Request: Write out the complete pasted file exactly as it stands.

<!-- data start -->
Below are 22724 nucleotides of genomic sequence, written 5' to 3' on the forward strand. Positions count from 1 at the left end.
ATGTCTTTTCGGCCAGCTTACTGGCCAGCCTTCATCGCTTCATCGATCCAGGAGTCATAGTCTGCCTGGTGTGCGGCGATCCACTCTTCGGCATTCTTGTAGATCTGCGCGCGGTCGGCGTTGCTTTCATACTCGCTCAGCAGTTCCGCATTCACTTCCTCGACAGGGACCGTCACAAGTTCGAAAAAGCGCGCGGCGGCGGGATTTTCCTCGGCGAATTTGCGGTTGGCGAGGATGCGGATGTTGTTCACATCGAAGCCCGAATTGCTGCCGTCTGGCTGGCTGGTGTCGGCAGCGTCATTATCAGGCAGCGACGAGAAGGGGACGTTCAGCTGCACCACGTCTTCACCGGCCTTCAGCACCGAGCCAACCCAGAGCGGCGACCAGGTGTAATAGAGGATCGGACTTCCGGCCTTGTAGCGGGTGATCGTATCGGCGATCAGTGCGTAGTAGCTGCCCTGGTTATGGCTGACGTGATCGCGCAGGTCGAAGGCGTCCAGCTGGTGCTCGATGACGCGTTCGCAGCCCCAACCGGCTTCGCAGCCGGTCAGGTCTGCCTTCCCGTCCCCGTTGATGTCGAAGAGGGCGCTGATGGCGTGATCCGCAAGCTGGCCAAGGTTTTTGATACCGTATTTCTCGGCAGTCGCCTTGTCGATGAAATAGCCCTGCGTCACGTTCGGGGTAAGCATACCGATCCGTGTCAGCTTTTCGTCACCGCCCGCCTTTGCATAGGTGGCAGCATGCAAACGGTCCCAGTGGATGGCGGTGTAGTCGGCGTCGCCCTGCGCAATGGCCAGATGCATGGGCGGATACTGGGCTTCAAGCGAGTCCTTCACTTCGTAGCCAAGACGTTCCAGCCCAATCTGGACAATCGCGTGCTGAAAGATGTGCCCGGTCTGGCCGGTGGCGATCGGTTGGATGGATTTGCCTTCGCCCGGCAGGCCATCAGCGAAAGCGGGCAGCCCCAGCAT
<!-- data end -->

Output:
Below are 22724 nucleotides of genomic sequence, written 5' to 3' on the forward strand. Positions count from 1 at the left end.
ATGTCTTTTCGGCCAGCTTACTGGCCAGCCTTCATCGCTTCATCGATCCAGGAGTCATAGTCTGCCTGGTGTGCGGCGATCCACTCTTCGGCATTCTTGTAGATCTGCGCGCGGTCGGCGTTGCTTTCATACTCGCTCAGCAGTTCCGCATTCACTTCCTCGACAGGGACCGTCACAAGTTCGAAAAAGCGCGCGGCGGCGGGATTTTCCTCGGCGAATTTGCGGTTGGCGAGGATGCGGATGTTGTTCACATCGAAGCCCGAATTGCTGCCGTCTGGCTGGCTGGTGTCGGCAGCGTCATTATCAGGCAGCGACGAGAAGGGGACGTTCAGCTGCACCACGTCTTCACCGGCCTTCAGCACCGAGCCAACCCAGAGCGGCGACCAGGTGTAATAGAGGATCGGACTTCCGGCCTTGTAGCGGGTGATCGTATCGGCGATCAGTGCGTAGTAGCTGCCCTGGTTATGGCTGACGTGATCGCGCAGGTCGAAGGCGTCCAGCTGGTGCTCGATGACGCGTTCGCAGCCCCAACCGGCTTCGCAGCCGGTCAGGTCTGCCTTCCCGTCCCCGTTGATGTCGAAGAGGGCGCTGATGGCGTGATCCGCAAGCTGGCCAAGGTTTTTGATACCGTATTTCTCGGCAGTCGCCTTGTCGATGAAATAGCCCTGCGTCACGTTCGGGGTAAGCATACCGATCCGTGTCAGCTTTTCGTCACCGCCCGCCTTTGCATAGGTGGCAGCATGCAAACGGTCCCAGTGGATGGCGGTGTAGTCGGCGTCGCCCTGCGCAATGGCCAGATGCATGGGCGGATACTGGGCTTCAAGCGAGTCCTTCACTTCGTAGCCAAGACGTTCCAGCCCAATCTGGACAATCGCGTGCTGAAAGATGTGCCCGGTCTGGCCGGTGGCGATCGGTTGGATGGATTTGCCTTCGCCCGGCAGGCCATCAGCGAAAGCGGGCAGCCCCAGCAT